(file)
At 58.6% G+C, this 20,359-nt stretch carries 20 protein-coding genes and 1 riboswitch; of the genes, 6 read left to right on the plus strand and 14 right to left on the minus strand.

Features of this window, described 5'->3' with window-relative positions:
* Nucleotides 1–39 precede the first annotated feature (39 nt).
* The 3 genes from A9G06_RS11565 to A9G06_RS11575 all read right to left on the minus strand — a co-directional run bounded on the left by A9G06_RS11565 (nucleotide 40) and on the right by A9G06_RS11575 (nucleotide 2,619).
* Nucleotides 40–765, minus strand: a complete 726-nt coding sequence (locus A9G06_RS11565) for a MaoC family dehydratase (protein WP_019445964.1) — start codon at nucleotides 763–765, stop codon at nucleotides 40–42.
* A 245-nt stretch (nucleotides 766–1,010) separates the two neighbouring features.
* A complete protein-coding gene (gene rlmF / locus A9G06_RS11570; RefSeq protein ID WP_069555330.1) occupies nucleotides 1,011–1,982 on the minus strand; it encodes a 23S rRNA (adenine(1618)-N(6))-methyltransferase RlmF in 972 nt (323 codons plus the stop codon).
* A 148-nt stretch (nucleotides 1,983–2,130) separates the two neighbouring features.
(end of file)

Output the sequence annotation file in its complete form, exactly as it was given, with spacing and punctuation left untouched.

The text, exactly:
At 58.6% G+C, this 20,359-nt stretch carries 20 protein-coding genes and 1 riboswitch; of the genes, 6 read left to right on the plus strand and 14 right to left on the minus strand.

Features of this window, described 5'->3' with window-relative positions:
* Nucleotides 1–39 precede the first annotated feature (39 nt).
* The 3 genes from A9G06_RS11565 to A9G06_RS11575 all read right to left on the minus strand — a co-directional run bounded on the left by A9G06_RS11565 (nucleotide 40) and on the right by A9G06_RS11575 (nucleotide 2,619).
* Nucleotides 40–765, minus strand: a complete 726-nt coding sequence (locus A9G06_RS11565) for a MaoC family dehydratase (protein WP_019445964.1) — start codon at nucleotides 763–765, stop codon at nucleotides 40–42.
* A 245-nt stretch (nucleotides 766–1,010) separates the two neighbouring features.
* A complete protein-coding gene (gene rlmF / locus A9G06_RS11570; RefSeq protein ID WP_069555330.1) occupies nucleotides 1,011–1,982 on the minus strand; it encodes a 23S rRNA (adenine(1618)-N(6))-methyltransferase RlmF in 972 nt (323 codons plus the stop codon).
* A 148-nt stretch (nucleotides 1,983–2,130) separates the two neighbouring features.